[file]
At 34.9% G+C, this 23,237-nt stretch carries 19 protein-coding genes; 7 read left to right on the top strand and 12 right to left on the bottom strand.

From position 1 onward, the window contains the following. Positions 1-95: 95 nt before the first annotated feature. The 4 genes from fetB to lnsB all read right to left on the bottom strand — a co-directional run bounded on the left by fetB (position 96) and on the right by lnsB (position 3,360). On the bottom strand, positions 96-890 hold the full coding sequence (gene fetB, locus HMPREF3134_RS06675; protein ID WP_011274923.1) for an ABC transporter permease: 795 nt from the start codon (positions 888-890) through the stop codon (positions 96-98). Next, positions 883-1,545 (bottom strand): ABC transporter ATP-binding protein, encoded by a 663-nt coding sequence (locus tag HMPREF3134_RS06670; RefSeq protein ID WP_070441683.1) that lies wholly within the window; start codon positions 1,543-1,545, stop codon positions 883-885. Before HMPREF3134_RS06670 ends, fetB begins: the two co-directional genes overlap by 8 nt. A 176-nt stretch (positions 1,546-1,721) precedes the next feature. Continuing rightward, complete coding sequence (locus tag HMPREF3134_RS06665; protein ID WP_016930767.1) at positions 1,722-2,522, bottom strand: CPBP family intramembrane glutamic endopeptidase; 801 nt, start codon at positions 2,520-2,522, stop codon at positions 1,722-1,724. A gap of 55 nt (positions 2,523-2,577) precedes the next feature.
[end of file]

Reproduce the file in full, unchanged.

At 34.9% G+C, this 23,237-nt stretch carries 19 protein-coding genes; 7 read left to right on the top strand and 12 right to left on the bottom strand.

From position 1 onward, the window contains the following. Positions 1-95: 95 nt before the first annotated feature. The 4 genes from fetB to lnsB all read right to left on the bottom strand — a co-directional run bounded on the left by fetB (position 96) and on the right by lnsB (position 3,360). On the bottom strand, positions 96-890 hold the full coding sequence (gene fetB, locus HMPREF3134_RS06675; protein ID WP_011274923.1) for an ABC transporter permease: 795 nt from the start codon (positions 888-890) through the stop codon (positions 96-98). Next, positions 883-1,545 (bottom strand): ABC transporter ATP-binding protein, encoded by a 663-nt coding sequence (locus tag HMPREF3134_RS06670; RefSeq protein ID WP_070441683.1) that lies wholly within the window; start codon positions 1,543-1,545, stop codon positions 883-885. Before HMPREF3134_RS06670 ends, fetB begins: the two co-directional genes overlap by 8 nt. A 176-nt stretch (positions 1,546-1,721) precedes the next feature. Continuing rightward, complete coding sequence (locus tag HMPREF3134_RS06665; protein ID WP_016930767.1) at positions 1,722-2,522, bottom strand: CPBP family intramembrane glutamic endopeptidase; 801 nt, start codon at positions 2,520-2,522, stop codon at positions 1,722-1,724. A gap of 55 nt (positions 2,523-2,577) precedes the next feature.